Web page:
5-Shot Friday for 9/8/17: A New One-Shot With The Newest Paleo Book
Welcome to the 9/1/17 edition of 5-Shot Friday, which is usually a curated handful of health and wellness topics that I hope you find actionable and thought provoking. But periodically, I’ll find a resource that deserves attention all by itself.
This is one of them.
Wired To Eat is Robb Wolf’s newest book, and if his name doesn’t ring a bell, it will once you realize he’s the founder of the Paleo diet movement. His book The Paleo Solution is one of the go-to books for new CrossFit athletes adopting the Paleo eating style: low carb, high in veggies and proteins plus healthy fats, and an avoidance of processed foods and food types that Paleolithic man did not have access to.
In Wired To Eat, Wolff explains that this is less about copying Grok the caveman, than about avoiding foods with harmful effects on our bodies, which can be found in usually “healthy” foods like whole grains and tomatoes. Certain plants are especially rich in naturally occurring substances that helped them avoid being destroyed by insects and other predators – mild toxins that can cause inflammation in human bodies, with effects as far ranging as abdominal discomfort to joint pain and cardiovascular disease.
But the beauty of Wired lies in its tackling of a bigger problem, arguably the biggest regarding diet and food choices in the Western World: why is it that many of us just cannot stop gorging on the delicious stuff, and struggle with chronic health problems and obesity as a result? And Wolff’s explanation is the best that I’ve read so far, with the most sensible approach to fixing.
The Problem, short version: we are hardwired to chow down everything that’s not nailed down, and to be as lazy as we possibly can.
Those ancestors who weren’t wired this way – who ate like birds and ran around needlessly, burning every calorie they ate and then some -- didn’t survive for long. They died off with the first famine or unexpected herd animal migration, and didn’t become anyone’s ancestors.
We are descended, each and every one of us, from Paleolithic couch potatoes.
If they could store extra calories, they were more likely to survive the startlingly frequent famine, sickness, and injury challenges and have offspring more likely to do the same.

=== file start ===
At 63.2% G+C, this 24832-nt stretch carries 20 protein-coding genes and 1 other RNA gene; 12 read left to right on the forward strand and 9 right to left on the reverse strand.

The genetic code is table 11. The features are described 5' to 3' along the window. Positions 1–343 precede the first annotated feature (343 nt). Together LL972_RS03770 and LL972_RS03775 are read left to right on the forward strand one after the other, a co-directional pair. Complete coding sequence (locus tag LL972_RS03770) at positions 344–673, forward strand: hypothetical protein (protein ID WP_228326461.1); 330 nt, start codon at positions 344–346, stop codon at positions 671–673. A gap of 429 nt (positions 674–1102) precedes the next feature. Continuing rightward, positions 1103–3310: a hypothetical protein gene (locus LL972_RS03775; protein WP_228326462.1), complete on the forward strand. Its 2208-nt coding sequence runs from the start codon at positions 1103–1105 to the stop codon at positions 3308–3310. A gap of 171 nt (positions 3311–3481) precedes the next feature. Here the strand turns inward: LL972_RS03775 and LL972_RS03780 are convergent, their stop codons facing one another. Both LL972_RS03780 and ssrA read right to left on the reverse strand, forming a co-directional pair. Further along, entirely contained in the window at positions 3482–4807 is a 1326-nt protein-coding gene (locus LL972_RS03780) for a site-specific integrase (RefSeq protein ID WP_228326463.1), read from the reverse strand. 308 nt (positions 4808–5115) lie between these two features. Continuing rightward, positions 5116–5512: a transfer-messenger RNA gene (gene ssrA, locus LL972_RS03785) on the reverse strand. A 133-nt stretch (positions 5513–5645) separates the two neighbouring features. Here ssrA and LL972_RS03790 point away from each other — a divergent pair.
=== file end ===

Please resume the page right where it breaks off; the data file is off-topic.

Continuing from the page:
These days it is natural to want to eat tasty food (signal: high protein, fat, and nutrients in the wild, including the rare cache of honey or sweet fruit); it was a gift from Heaven back in the day. And expending just enough energy and no more is just as natural a tendency: to do just barely what is needed conserved hard-to-find nutrition for staying alive and dealing with Life’s curve balls.
Of course, the modern era has a very different definition of what constitutes a sensible hoarding of calories and “just enough” expenditure of physical effort. We can feed a family of 5 with a drive to McDonald’s, and “work” by typing on a keyboard all day long. But our inner drives and instincts are the same as Grok the caveman’s. Paleolithic couch potato food Hoovers.
Wolff pulls no punches with his call to action, he doesn’t sugar coat anything, he has no product to sell. The solution requires nothing less than realizing how we’re wired, and then training ourselves to choose a deliberately healthier alternative, since our modern circumstances are so different from our ancestors’, and following the same impulses no longer fits our current surroundings.
He promotes a basic diet that is simple in concept and execution, yet has more than enough room for essential variety. It’s tasty enough, yet minimizes flavorgasms that trigger massive binge eating. And once the basic diet is dialed in, he promotes an individualization period – a week of carbohydrate eating and testing, to customize your food choices to your particular metabolism and biochemistry. Some folks can eat handfuls of starch with each meal, others will gain weight just thinking the word “pasta”; his 7-day carb testing period helps you determine what you can safely eat and what you are hardwired, individual for your body, to avoid.
I’m working through the book myself, but have already started giving it out to my patients.Highest recommendation. If you’d like to get more 5-Shot Fridays, please subscribe to my email list for automatic updates delivered to your inbox (I will never share or abuse it). And if you enjoyed this week’s edition, I’d appreciate a share. [feedburner_form]
Category: 5-Shot Friday
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